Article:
Pakistan thrives in spite of political jolts

Kaswar Klasra

Islamabad—Pakistan, the only Muslim nuclear power in the world, is passing through testing times.
While the Opposition parties and anti-democratic forces are leaving no stone unturned to topple the Nawaz Sharif-led government, the excellent coordination between the civil-military leadership is neutralising their every move.
Perhaps it is for the first time in Pakistan that military leadership is fully supportive of the government to keep democracy rolling in the country. And credit goes to the Army Chief General Raheel Sharif and Prime Minister Nawaz Sharif.
Where Nawaz Sharif, third time Prime Minister , is busy launching projects worth billions of dollars across country, Raheel Sharif, the powerful army chief is motivating his force to guard not only country’s borders but is also taking on militants and terrorists inside the country.
Following Panama Papers leaks which named Prime Minister Nawaz Sharif’s family members as owners of offshore companies, the government surprised everyone by writing a letter to the Chief Justice of Supreme Court to set up a commission to probe allegations levelled against the prime minister and his family.
On the other hand, in an extremely rare move late last month, the Army Chief General Raheel Sharif dismissed 12 high-ranking officers, including two generals and three brigadiers, over corruption. This prompted a warning from Pakistan’s top general of across-the-board accountability in the country.
Many in Pakistan are used to believing the obvious to happen under the political circumstances, but to their dismay it did not happen.
Despite the Opposition’s hue and cry following Panama Papers leaks, Pakistani stocks closed at a record high earlier on Monday, rising for the fifth straight session on buying led by foreign funds and on hopes the country’s main stock exchange would soon be included in a key emerging markets index, local media reports quoted the dealers as saying.
The benchmark 100-share index of the Pakistan Stock Exchange finished 0.73 per cent higher, or 261.30 points, to hit a record high closing level of 36,234.99, breaching the 36,000-mark for the second consecutive session earlier in the day. The index crossed the 36,000 level in intraday trade last Friday, the first time since Aug 12, 2015.
Morgan Stanley Capital International (MSCI) is expected to discuss the inclusion of the Pakistan Stock Exchange (which was earlier known as the Karachi Stock Exchange) in its emerging markets index during an upcoming annual market classification review on June 14, said Fawad Khan, head of research at KASB Securities Pvt Ltd.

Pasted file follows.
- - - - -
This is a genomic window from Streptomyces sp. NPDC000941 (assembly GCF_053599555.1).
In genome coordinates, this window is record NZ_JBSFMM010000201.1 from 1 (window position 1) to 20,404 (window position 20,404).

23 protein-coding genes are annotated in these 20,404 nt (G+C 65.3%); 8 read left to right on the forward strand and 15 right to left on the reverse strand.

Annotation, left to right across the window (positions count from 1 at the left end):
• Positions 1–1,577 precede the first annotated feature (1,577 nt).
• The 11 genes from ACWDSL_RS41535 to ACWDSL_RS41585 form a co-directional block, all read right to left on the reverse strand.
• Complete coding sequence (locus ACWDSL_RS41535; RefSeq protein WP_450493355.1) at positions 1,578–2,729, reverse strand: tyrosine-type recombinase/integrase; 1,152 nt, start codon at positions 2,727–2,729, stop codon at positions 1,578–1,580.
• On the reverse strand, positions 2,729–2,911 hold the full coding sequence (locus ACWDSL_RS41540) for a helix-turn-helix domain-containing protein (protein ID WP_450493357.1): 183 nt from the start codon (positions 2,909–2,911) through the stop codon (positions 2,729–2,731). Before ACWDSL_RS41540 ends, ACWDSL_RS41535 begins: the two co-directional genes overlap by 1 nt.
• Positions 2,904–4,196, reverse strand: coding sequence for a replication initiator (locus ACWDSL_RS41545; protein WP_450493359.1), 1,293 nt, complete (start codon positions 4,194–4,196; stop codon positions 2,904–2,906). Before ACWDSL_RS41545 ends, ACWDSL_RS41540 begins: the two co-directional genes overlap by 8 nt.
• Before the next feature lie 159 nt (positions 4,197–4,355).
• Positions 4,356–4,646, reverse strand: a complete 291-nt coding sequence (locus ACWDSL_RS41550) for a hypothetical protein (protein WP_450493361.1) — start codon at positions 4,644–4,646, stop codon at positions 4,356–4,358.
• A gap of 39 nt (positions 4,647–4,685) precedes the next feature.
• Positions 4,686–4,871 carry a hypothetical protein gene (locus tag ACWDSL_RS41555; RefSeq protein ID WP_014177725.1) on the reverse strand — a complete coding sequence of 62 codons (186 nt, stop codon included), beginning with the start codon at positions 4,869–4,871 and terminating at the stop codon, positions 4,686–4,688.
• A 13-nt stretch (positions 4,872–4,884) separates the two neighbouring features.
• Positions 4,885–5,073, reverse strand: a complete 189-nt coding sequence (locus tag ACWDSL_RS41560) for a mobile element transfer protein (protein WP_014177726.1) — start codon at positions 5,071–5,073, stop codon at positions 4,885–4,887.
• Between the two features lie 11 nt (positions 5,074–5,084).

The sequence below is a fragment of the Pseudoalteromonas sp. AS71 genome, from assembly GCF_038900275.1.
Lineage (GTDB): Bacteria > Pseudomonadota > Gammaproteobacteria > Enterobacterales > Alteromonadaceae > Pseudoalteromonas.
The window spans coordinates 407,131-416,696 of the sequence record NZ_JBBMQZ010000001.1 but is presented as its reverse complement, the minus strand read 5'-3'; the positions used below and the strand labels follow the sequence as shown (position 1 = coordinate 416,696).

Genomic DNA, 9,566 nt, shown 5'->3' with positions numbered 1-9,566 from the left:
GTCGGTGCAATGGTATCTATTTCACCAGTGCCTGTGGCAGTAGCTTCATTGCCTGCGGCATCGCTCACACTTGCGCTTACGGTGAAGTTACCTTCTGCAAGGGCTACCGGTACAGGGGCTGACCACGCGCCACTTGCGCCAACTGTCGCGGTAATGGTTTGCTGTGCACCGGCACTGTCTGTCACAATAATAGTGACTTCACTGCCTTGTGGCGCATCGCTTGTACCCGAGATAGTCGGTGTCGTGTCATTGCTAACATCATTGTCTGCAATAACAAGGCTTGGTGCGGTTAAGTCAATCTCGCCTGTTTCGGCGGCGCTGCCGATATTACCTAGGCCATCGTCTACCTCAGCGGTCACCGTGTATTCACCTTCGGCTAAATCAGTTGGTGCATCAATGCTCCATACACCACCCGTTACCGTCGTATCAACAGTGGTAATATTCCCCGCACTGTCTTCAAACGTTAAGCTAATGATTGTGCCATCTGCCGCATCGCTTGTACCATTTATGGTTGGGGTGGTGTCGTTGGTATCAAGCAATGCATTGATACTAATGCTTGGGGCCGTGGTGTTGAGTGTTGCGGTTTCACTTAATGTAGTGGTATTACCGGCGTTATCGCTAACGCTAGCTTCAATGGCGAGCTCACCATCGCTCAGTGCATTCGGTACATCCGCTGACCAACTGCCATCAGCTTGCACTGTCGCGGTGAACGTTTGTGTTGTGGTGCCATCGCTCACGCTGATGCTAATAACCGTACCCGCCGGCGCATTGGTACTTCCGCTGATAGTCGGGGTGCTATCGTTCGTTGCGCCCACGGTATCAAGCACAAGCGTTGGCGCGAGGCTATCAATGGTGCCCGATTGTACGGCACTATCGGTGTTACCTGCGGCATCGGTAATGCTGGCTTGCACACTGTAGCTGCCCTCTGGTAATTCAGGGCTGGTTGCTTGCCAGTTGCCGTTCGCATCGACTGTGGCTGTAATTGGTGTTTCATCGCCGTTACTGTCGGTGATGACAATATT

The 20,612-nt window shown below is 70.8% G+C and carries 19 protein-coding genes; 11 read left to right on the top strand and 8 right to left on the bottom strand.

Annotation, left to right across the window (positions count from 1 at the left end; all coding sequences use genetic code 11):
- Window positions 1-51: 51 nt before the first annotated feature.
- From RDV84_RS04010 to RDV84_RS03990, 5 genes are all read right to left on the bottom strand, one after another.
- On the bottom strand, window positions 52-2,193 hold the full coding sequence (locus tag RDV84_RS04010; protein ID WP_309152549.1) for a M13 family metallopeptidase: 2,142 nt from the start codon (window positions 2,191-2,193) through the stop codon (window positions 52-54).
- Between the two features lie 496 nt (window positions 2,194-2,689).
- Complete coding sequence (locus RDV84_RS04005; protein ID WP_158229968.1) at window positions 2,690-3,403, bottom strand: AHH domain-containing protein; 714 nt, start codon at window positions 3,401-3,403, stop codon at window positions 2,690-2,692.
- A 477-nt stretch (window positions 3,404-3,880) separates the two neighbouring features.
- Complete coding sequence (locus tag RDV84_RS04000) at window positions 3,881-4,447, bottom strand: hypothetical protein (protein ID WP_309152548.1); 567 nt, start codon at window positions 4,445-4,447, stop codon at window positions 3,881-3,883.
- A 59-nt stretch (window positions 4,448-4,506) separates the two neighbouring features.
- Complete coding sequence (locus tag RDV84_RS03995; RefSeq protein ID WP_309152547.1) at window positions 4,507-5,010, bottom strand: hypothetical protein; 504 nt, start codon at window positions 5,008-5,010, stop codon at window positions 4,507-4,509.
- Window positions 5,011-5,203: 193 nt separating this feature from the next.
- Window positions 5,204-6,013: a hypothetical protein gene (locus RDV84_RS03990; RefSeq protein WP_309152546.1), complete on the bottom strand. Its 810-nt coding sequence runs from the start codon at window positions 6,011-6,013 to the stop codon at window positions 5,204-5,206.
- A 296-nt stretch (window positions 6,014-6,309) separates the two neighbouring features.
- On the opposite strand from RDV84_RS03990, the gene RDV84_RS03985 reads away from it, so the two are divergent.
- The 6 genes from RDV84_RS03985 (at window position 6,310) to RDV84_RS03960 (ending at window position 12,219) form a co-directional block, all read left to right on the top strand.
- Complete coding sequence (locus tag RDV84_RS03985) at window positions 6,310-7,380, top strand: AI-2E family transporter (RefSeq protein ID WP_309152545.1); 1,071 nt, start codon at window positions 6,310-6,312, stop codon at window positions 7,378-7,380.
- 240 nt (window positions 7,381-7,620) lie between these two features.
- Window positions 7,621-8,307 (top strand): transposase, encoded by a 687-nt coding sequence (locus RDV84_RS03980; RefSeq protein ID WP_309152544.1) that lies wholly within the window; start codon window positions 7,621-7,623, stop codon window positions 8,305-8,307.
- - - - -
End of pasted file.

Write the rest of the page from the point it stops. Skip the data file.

Pakistan was excluded from the MSCI Emerging Markets Index and classified as a higher-risk frontier market after the Karachi Stock Exchange was temporarily closed in late 2008 to prevent investors from withdrawing funds.
Experts in Pakistan believe country is moving in right direction despite all odds.
According to a World Bank’s latest survey, Pakistan’s fast-growing remittances rising investments under the China Pakistan Economic Corridor (CPEC) have supported economic growth of the country.
According to the same report, Pakistan’s modest economic recovery would continue.
However growth remains well below the 5.5 per cent target envisaged in the Pakistan’s Annual Plan and the South Asia average of 7.5 per cent, the bank reported.
Pakistan’s growth, the bank said, is expected to pick up to 4.5 per cent from 4.2 per cent.
Like the rest of the region, the country is benefitting supported by low oil prices, high remittances and CPEC investment from low oil prices, which have reduced the trade deficit (despite a notable decline in exports) and increased consumption, it said.
The World Bank is of the view that structural challenges prevent Pakistan from growing as quickly as its neighbours. The effects of the high remittances and low oil price windfall (driving such high growth rates in the rest of South Asia) are somewhat hampered in Pakistan by its continuing domestic structural challenges.
The bank said that the government is making progress on the structural reforms that will be essential to safeguard growth. It also said that the government has made great strides in increasing foreign exchange reserves and has recently made progress in the power sector and revenue reforms, but its ambitious reforms agenda is necessarily a medium- to long-term plan.
In short, off the record conversation with well informed people including politicians, diplomats and bureaucrats and background interviews revealed that incumbent government was likely to complete term and that there is no threat to democracy in Pakistan.

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